If you only show up when you want something, we'll catch on.
If you only learn the minimum amount necessary to get over the next hurdle, you'll fall behind.
If these short term choices leave you focused on the urgent, you'll almost never get around to doing the important.
A professional salesperson refuses to engage in the short-cycle of cold call/sell/move on. An urgent plea from the boss before the end of the quarter isn't enough reason to abandon your consistent approach. That's because cold calls are painful and rarely lead to sales. The professional salesperson realizes that closing a sale and then moving on wastes an opportunity for both you and the person you're working with.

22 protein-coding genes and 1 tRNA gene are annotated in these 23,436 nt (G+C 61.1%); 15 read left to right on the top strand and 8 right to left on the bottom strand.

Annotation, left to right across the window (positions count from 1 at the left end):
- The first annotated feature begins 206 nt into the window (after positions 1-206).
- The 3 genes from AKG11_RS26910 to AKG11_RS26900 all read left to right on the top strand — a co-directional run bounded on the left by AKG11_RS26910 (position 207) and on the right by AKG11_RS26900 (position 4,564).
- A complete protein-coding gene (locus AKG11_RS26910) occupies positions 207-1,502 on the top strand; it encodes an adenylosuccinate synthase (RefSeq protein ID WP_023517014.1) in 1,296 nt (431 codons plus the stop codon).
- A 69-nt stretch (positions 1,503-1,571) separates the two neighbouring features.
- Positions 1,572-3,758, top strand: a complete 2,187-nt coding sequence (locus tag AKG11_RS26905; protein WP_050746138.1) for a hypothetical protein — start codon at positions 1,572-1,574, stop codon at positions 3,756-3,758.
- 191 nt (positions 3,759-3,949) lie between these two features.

A flustered programmer who grabs the relevant library without understanding its context or the role of the libraries around it will be in the same urgent state in just another few days.
The politician who only shows up when it's time to raise money, probably won't.
We remember what you did when you didn't need us so urgently.
If you're going to make a career of it (and of course, if you want to excel, you will), that means taking the time to understand the texture of your field. It means investing, perhaps overinvesting, in relationships long before it's in your interest to do so.
When it comes down to decisions that matter, your town, every town, is far more likely to support the one who has moved in, put down roots and contributed than it is to rush to whatever bright shiny object shows up for a few days before moving on.